exact DE (with integrating factor)

Okay here's the problem, I can't seem to find an integrating factor for this differential equation. As the original equation doesn't come out to be exact, we need an integrating factor to make it exact then we can solve it as an exact DE.

The equation is;

[sin(y)cos(y) + xcos^2(y)]dx + x.dy = 0 ---(1)

which is the same as;

[1/2sin(2y) + xcos^2(y)]dx + x.dy = 0

now if we let;

A = 1/2sin(2y) + xcos^2(y)

and

B = x

and take the partial derivatives of both;

dA/dy = cos(2y) - xsin(2y)

dB/dx = 1

and since dA/dy does not equal dB/dx we use either

i. (1/A)[dB/dx - dA/dy]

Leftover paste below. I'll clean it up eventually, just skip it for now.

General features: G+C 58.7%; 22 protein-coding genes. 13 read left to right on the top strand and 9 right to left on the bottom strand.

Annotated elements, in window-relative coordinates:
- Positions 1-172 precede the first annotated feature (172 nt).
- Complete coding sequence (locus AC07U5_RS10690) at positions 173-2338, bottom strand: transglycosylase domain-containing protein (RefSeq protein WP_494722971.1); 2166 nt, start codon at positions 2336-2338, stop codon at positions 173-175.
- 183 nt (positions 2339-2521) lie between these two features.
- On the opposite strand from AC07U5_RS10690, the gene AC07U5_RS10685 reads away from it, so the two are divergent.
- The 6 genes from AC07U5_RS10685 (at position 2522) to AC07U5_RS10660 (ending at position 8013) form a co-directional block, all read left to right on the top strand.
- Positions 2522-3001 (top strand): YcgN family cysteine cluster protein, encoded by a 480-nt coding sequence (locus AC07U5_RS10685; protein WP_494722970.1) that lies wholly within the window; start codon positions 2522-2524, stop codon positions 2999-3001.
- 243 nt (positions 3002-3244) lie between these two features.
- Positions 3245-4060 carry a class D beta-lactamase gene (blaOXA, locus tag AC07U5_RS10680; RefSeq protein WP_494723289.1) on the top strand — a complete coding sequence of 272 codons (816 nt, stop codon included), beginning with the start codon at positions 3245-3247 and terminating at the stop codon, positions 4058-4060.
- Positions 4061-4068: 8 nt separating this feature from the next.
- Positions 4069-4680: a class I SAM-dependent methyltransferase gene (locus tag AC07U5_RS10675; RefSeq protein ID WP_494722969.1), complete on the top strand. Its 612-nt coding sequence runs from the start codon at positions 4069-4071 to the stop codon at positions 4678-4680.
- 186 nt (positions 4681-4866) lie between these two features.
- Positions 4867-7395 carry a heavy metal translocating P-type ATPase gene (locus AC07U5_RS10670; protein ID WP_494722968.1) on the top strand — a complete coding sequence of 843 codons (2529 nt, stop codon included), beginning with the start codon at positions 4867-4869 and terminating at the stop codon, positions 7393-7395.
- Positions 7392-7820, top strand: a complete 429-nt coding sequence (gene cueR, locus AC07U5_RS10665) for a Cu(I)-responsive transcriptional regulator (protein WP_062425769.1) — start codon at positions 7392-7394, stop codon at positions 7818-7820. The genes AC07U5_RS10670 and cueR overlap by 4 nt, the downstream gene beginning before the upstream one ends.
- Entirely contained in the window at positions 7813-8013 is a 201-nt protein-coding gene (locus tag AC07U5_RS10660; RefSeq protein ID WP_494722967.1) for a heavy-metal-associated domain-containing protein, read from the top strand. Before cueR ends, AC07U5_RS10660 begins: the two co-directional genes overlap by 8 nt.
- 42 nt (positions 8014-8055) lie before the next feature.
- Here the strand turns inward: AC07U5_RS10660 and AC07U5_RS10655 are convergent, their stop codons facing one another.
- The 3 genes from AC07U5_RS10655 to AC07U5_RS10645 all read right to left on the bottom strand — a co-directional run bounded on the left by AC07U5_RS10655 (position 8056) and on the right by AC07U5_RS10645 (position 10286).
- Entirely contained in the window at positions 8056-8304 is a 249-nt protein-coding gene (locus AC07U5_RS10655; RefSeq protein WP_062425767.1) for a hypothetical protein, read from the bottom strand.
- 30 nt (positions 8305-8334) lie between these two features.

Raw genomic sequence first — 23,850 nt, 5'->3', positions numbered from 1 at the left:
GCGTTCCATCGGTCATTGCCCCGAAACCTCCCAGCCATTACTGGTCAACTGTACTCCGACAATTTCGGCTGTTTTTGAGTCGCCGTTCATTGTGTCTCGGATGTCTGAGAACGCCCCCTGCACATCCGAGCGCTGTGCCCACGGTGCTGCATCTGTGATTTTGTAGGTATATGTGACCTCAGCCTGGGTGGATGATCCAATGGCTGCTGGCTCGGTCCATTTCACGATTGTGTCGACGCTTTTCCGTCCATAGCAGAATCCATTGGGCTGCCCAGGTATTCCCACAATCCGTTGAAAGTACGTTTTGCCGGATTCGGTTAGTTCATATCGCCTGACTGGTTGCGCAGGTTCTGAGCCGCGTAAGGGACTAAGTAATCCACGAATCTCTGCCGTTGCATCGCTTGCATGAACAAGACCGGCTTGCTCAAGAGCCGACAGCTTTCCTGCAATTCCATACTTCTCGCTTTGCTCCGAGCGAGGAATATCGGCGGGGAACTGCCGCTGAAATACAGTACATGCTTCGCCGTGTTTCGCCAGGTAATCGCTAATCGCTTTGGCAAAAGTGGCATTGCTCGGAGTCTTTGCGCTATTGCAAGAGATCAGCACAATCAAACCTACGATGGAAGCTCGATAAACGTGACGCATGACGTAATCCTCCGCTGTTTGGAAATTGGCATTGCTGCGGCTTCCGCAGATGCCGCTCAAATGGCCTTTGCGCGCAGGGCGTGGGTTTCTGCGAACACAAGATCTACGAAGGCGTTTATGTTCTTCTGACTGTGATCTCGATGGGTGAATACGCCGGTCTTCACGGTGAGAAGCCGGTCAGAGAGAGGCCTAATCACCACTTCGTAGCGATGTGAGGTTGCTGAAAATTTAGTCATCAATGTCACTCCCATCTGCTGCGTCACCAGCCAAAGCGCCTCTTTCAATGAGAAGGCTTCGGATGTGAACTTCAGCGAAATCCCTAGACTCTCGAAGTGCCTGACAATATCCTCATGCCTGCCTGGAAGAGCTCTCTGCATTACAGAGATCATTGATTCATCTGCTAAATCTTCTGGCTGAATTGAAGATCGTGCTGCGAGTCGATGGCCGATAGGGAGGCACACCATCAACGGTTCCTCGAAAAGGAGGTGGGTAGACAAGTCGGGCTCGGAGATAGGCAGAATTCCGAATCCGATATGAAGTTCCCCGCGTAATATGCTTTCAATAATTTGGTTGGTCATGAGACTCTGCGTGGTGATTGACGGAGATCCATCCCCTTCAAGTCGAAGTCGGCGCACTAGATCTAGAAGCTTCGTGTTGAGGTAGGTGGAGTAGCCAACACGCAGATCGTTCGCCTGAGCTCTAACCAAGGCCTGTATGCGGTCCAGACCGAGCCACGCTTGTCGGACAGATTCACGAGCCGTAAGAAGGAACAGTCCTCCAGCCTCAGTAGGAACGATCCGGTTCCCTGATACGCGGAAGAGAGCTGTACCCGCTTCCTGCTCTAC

or

ii. (1/B)[dA/dy - dB/dx]

to get a function dependant **only** on y *or* **only** on x

...and I can't get that. I've tried various trig identities with no success, maybe I've messed up the basic differentiation there, or maybe I've missed an identity, I'm not sure. If someone can help me with the integrating factor, I'm fairly certain I can find the general solution to the equation easily.

----------------

let me add 2 more;

1. using separation of variables, solve;

(1+2x)cosy .dx + dy/cosy = 0

for this one, I end up doing t-substitution partial fractions to integrate it :/ is that right?? Because I get;

INT [1+2x] dx = INT [-1/cos^2(y)] dy

= INT [-2/(cos(2y) +1)] dy

2. using the change of variable u=y^3, solve;

y' + yx^2 = [sinh(x) . e^(-x^3)]/3y^2

and this one I don't get very far on...I can't get rid of the dy/dx when i substitute in for u and du/dy. I get;

du/dy . dy/dx +3ux^2 = sinh(x). e^(-x^3)

and FYI: these are from a tutorial sheet, but they need to be done, and I'd much prefer to learn how to do them. As you can see, i've given all of them a crack.